Policy Submission: Inquiry into Better Support for Carers
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JFA Purple Orange submitted this policy recommendation to the House of Representatives Standing Committee on Family, Community, Housing and Youth, regarding the Inquiry into Better support for carers.
- Often, caregivers are time-poor for anything other than the responsibilities involved with giving support. One of the reasons given why many caregivers don’t speak up on issues is because they are too tired1
- Within a life as a caregiver, people want choices and access to the same opportunities that everyone else would reasonably expect to live a satisfying and full life, such as work, income, relationships, leisure pursuits, holidays1
- In line with the recognition given to other endeavours that contribute to our society, caregivers want acknowledgement of their role’s contribution, not just in terms of the welfare of the care recipient, but also in terms of the financial savings to society. For those who wish to undertake care-giving, these benefits need to be acknowledged and supported in ways that enable the caregiving role to be sustainable2
- Caregivers often do not have access to the workforce due to barriers of lack of available time and an inability to find employment flexible enough to fit with the support needs of the person they provide support to3
- People who want to give time as caregivers often cannot afford to do so, because financial commitments prevent them from choosing this role as a financially viable option in life (T Applebee 2008, carer, pers. comm., 26 June)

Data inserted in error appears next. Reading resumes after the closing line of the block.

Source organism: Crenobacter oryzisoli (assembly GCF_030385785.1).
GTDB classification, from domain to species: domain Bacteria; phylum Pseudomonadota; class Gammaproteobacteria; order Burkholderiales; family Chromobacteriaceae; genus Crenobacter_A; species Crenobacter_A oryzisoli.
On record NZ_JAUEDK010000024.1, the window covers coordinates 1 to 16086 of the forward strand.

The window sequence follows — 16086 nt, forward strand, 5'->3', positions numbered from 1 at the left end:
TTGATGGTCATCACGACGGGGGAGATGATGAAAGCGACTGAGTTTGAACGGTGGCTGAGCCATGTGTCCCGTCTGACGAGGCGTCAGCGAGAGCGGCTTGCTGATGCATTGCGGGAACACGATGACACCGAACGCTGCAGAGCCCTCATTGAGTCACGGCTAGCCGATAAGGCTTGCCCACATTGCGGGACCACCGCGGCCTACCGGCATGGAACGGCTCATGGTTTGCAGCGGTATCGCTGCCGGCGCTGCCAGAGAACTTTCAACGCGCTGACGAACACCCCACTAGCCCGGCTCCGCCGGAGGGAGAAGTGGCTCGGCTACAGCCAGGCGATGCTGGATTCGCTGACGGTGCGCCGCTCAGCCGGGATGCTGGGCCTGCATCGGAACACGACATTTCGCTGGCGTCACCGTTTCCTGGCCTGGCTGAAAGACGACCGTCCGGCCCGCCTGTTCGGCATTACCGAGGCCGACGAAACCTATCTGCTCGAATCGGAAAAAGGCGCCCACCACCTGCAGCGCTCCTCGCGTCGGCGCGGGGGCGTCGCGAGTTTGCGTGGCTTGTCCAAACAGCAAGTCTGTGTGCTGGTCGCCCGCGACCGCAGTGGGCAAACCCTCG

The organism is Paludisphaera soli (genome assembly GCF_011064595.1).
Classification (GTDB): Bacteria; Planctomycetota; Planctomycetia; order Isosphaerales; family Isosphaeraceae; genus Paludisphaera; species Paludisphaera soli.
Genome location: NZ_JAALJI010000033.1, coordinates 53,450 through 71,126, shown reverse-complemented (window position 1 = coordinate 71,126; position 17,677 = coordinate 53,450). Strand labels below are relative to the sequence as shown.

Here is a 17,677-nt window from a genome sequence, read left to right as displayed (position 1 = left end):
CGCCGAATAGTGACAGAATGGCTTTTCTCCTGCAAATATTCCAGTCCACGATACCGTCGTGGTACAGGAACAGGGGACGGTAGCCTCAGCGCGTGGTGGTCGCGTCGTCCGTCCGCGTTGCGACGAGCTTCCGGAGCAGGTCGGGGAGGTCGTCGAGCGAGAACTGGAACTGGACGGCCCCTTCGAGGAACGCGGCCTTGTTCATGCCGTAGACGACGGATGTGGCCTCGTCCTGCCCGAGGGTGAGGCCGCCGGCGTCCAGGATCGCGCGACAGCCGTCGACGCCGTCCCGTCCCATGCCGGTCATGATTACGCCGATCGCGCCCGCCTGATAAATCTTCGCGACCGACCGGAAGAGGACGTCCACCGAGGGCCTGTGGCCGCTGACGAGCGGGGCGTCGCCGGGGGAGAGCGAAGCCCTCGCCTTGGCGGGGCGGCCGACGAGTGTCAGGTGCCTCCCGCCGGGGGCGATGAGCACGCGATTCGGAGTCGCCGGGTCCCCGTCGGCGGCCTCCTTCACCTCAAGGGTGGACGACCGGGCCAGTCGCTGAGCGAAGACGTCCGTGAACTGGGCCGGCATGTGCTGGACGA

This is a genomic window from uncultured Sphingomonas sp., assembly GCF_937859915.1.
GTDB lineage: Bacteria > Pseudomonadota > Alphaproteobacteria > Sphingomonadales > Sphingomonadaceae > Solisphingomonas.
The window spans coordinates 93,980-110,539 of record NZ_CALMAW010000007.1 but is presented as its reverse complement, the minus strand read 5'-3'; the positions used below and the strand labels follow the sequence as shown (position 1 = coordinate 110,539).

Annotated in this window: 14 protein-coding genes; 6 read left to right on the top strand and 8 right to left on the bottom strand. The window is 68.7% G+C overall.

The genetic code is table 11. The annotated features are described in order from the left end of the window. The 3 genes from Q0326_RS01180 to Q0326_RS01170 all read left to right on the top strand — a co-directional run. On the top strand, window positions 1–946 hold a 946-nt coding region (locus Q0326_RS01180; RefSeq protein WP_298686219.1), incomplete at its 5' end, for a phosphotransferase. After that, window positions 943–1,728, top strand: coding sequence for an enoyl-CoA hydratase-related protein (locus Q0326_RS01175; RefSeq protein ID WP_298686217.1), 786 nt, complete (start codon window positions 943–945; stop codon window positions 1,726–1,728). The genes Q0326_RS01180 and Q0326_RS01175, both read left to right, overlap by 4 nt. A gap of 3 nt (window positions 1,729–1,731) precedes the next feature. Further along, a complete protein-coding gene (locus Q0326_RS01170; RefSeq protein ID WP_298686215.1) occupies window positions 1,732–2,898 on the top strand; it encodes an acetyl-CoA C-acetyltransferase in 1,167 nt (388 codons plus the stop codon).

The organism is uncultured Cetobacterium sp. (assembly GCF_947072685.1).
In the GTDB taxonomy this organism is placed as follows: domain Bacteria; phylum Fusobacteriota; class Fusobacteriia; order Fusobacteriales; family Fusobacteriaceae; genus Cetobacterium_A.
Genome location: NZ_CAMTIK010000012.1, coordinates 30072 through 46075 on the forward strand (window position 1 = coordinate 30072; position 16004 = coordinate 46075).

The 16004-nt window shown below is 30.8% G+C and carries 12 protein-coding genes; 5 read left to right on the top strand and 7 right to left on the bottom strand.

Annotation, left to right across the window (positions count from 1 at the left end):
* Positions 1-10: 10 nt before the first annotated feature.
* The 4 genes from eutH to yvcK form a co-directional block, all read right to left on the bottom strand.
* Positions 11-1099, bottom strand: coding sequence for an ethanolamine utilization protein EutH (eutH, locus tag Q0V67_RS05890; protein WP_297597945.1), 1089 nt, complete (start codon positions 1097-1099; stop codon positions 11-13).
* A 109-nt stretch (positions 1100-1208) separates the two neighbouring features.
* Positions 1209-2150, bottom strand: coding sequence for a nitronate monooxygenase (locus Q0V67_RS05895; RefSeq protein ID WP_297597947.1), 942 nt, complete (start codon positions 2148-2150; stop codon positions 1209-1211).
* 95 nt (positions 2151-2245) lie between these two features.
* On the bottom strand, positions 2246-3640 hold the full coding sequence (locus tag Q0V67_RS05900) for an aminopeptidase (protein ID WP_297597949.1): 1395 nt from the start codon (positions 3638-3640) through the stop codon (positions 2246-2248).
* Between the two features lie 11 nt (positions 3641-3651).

- Caregivers often are unable to plan as the notion of ‘the future’ for them revolves around the person they care for (T Applebee 2008, carer, pers. comm., 26 June).
A detailed review of the actual cost of living with disability, both for the person and their main caregiver(s). This would capture the financial costs (including opportunity costs) in addition to the social and emotional costs associated with lack of access and opportunity to many areas of life valued by the majority of Australians. This review would inform the reconstruction of a reasonable and useful formal system of Commonwealth support for caregivers. The information could also be forwarded to the ATO as it considers evolving tax system arrangements. In this way, the ATO would have the opportunity to evolve a tax system that helps, not hinders, people living with disability and their families.
Introduce Individualised Funding (also known as self-managed funding) packages for people living with disability and their families. With greater control over the decisions about the support they receive, the role of people providing unpaid support can be legitimized and recognised as a valuable contribution to the life of the person living with disability. Such packages provide flexibility to help address issues for caregivers as well as for the person living with disability. For more information about Individualised Funding please go to www.juliafarr.org.au
Work with the states and territories to establish better individual planning arrangements. These should have the following characteristics:
- The plan should be anticipative and proactive so that people don’t have to wait until their lives are in crisis before something happens
- The plan should take a broader view of the person’s life, beyond personal care, equipment and therapy, and into areas such as employment, relationships, voice, belonging and so on.
- Incorporate the above three points into a new and innovative system that can assess the individual needs of each caring situation and allocate adequate resources that provide flexible options for people so that entering a caregiver role for a loved one becomes a positive lifestyle choice rather than a last resort due to lack of alternative options.